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I'm trying to troubleshoot a Renishaw H-2000-5062-07-A optical receiver for a tool piece used in a milling machine. It has several of these 8-SOIC(?) parts and I very much suspect that they are optoisolators with transistor outputs. The package is of a white plastic typical to many optoisolators and it is 5mm wide. What looks to be a manufacturer's mark is the letter Q with breaks in the ellipse at 2, 6 & 10 o'clock. That's followed by the number 206 and below that is 045S. I've had no luck finding a company that used that Q marking or those numbers. Does anyone have any information on this part? Thank you!

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    \$\begingroup\$ A slightly wider photo that shows the traces connecting to the part would be helpful in figuring out which parts are potentially matching candidates. \$\endgroup\$
    – Polynomial
    Commented Feb 21, 2022 at 18:41

2 Answers 2

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Logo does not match, but perhaps a pin compatible version of Fairchild/ON MOC206 optocoupler with transistor output?

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Fairchild datasheet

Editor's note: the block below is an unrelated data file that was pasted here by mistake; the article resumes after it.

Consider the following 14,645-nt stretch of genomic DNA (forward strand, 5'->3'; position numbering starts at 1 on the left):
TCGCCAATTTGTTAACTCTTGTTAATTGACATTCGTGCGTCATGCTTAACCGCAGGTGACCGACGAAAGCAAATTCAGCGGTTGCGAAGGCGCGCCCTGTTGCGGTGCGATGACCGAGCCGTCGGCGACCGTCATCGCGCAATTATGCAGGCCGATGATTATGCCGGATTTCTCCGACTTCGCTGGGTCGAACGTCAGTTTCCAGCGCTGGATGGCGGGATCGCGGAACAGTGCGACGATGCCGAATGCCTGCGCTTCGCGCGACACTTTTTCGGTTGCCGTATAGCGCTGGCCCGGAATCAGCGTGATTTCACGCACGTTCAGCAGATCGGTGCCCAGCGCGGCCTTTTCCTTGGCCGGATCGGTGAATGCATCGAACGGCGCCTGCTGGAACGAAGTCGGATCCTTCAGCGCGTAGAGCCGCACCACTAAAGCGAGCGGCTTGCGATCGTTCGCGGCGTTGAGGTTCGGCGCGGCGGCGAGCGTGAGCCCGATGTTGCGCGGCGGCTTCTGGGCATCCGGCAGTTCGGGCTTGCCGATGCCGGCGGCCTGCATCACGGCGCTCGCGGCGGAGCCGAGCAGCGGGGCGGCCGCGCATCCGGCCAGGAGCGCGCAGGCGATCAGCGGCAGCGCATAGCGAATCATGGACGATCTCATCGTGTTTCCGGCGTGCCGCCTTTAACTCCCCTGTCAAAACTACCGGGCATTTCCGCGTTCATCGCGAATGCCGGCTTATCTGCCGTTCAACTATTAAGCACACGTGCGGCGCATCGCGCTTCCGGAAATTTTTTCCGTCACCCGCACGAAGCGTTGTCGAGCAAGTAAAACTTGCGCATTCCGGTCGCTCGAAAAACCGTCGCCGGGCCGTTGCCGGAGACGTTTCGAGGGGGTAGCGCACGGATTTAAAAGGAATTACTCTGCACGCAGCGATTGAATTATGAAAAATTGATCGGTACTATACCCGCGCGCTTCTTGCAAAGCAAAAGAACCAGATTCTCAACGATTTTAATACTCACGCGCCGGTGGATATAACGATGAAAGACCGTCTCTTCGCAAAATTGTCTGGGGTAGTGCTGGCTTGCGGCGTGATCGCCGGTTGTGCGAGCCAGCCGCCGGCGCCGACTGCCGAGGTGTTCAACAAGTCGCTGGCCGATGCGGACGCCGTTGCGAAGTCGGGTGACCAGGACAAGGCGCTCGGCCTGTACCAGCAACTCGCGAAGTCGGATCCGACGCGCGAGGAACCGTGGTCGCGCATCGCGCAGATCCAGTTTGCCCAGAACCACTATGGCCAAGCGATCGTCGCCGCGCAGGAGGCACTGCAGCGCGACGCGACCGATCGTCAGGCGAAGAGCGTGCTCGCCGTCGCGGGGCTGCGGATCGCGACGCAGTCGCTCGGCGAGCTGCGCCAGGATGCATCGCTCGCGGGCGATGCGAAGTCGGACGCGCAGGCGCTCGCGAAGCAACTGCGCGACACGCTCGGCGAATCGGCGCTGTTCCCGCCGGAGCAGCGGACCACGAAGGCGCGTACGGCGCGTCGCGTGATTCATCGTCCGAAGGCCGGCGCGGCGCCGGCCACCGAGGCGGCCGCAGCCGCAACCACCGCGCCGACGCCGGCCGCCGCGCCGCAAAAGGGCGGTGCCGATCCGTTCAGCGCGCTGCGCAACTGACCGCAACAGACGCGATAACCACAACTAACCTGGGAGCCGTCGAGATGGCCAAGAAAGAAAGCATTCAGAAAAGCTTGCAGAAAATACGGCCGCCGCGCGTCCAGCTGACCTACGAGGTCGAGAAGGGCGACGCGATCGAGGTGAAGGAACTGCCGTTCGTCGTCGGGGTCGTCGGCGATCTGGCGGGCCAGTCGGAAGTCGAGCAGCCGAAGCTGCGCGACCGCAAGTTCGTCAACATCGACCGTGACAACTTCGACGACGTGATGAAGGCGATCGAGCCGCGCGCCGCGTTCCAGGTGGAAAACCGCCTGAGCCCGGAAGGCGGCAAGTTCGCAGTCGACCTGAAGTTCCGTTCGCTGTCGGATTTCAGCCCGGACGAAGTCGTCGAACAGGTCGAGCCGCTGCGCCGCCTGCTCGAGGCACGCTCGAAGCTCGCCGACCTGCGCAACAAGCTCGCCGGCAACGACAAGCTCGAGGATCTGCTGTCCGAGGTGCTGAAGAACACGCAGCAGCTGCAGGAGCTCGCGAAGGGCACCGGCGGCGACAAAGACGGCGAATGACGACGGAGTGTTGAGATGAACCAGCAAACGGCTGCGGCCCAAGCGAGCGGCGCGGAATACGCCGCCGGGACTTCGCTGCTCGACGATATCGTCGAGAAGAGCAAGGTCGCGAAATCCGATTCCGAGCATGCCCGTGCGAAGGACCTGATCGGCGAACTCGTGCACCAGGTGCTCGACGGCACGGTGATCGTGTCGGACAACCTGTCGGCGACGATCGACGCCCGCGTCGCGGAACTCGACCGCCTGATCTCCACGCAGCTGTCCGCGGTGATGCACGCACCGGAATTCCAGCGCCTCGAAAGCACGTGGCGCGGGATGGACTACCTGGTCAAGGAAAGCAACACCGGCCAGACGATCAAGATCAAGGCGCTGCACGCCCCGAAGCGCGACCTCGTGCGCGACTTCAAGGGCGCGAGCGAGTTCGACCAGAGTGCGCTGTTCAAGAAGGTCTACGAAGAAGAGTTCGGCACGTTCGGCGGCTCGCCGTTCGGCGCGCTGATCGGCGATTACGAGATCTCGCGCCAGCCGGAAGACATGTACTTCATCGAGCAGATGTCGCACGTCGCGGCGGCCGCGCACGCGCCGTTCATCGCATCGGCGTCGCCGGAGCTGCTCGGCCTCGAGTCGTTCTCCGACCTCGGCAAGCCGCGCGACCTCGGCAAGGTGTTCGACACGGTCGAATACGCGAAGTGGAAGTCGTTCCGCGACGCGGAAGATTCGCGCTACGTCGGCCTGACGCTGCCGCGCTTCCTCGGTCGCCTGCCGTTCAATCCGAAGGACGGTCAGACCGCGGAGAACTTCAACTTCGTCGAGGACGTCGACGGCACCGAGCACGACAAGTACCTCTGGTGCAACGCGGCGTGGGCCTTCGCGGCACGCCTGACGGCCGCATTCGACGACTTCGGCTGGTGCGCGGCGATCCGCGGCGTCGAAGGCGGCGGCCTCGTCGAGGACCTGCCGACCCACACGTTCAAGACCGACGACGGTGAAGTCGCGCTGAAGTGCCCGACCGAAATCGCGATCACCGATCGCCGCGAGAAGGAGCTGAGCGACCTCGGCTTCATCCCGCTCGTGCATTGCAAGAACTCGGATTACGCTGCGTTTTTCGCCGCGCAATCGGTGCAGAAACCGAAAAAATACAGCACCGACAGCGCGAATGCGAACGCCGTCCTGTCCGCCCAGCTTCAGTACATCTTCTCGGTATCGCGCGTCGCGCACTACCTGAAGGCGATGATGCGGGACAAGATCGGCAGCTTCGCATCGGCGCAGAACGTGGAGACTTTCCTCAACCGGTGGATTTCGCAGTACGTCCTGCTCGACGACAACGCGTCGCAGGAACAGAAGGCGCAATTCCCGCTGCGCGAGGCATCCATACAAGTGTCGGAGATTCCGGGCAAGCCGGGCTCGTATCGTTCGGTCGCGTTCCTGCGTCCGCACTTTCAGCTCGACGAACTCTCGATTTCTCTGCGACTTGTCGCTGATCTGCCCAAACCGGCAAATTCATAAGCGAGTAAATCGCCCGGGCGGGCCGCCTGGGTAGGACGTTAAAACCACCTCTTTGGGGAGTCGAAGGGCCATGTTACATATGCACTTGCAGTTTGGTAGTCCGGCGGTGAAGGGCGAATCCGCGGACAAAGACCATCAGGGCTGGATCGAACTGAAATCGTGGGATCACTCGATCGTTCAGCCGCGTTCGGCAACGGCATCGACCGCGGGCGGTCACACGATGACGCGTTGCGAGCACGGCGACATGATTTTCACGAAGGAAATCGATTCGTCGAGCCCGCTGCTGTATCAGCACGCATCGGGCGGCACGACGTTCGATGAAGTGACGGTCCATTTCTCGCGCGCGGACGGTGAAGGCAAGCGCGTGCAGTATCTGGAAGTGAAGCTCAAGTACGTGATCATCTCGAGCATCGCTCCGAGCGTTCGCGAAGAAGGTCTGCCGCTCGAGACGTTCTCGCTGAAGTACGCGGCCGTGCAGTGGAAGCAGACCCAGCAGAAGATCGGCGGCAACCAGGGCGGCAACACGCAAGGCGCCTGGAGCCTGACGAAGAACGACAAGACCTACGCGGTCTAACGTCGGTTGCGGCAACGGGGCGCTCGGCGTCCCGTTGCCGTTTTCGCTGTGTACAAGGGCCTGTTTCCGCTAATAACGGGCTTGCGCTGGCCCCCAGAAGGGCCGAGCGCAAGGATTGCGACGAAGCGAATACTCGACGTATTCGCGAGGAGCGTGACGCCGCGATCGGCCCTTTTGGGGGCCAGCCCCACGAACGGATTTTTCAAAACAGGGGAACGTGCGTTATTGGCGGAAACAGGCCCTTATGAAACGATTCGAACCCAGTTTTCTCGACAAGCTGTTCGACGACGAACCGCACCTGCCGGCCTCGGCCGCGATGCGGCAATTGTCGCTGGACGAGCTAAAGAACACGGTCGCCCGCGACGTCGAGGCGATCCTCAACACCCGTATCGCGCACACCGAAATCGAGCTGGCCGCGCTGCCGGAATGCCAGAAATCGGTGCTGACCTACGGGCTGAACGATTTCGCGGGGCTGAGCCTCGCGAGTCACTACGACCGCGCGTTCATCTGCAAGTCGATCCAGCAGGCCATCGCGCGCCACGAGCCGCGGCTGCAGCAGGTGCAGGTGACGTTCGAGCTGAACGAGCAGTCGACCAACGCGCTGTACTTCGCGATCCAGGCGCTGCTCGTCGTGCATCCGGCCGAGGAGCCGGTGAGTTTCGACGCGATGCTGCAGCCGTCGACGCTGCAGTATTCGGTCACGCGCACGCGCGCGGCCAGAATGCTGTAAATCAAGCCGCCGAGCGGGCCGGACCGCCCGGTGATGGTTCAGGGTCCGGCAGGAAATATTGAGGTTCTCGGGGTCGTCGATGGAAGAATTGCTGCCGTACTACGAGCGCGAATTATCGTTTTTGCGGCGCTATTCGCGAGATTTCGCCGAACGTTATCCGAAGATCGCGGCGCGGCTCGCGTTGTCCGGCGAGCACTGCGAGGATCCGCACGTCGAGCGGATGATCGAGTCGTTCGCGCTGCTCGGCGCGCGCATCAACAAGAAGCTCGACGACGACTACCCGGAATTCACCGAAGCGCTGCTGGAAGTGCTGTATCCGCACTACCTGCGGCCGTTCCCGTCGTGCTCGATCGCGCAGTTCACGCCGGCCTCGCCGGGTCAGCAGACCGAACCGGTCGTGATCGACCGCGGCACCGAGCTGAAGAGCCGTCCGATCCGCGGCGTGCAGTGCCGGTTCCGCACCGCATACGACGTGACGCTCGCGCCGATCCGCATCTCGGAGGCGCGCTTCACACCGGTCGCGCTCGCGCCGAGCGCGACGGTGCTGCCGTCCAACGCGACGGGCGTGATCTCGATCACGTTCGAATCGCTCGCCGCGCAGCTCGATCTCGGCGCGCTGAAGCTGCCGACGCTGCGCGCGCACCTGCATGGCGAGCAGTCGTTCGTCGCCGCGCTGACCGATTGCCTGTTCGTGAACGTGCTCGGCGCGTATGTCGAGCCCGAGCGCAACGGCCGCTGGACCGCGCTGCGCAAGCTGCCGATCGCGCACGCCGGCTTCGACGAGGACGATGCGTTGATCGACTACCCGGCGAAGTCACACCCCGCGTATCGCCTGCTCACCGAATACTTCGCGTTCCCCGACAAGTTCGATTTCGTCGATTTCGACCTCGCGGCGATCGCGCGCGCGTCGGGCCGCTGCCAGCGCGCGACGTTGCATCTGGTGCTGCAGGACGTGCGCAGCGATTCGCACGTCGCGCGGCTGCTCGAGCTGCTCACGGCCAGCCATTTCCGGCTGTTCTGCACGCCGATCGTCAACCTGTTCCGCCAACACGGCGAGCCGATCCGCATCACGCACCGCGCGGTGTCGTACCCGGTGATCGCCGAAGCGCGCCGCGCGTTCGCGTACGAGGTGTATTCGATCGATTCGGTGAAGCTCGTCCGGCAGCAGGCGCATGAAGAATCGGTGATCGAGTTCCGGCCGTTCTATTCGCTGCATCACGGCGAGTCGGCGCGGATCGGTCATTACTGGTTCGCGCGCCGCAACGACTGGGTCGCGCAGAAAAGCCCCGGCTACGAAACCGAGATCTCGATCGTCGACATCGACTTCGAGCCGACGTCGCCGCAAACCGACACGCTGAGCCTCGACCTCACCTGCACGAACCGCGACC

The logo resembles QP semiconductor, but I don’t find anything pointing to them making optocouplers.

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    \$\begingroup\$ Based on which pins seem to be used and unused on the device I'd say that you nailed it in one. Thank you! \$\endgroup\$
    – WNM
    Commented Feb 21, 2022 at 18:46
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I think it's from QT Optoelectronics, which was acquired by Fairchild in 2000 Fairchild was then swallowed up by ON in 2016.

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The part does not appear in QT's 1995/6 databook, which is available online, but's most likely MOC206-M as @winny suggests (+1), and the ON part should be a match. Optoisolators do tend to age due to the LED losing brightness, especially if it is driven hard.

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    \$\begingroup\$ That would make perfect sense since the naming convention, date code and placement matches that of Fairchild too. \$\endgroup\$
    – winny
    Commented Feb 21, 2022 at 21:56

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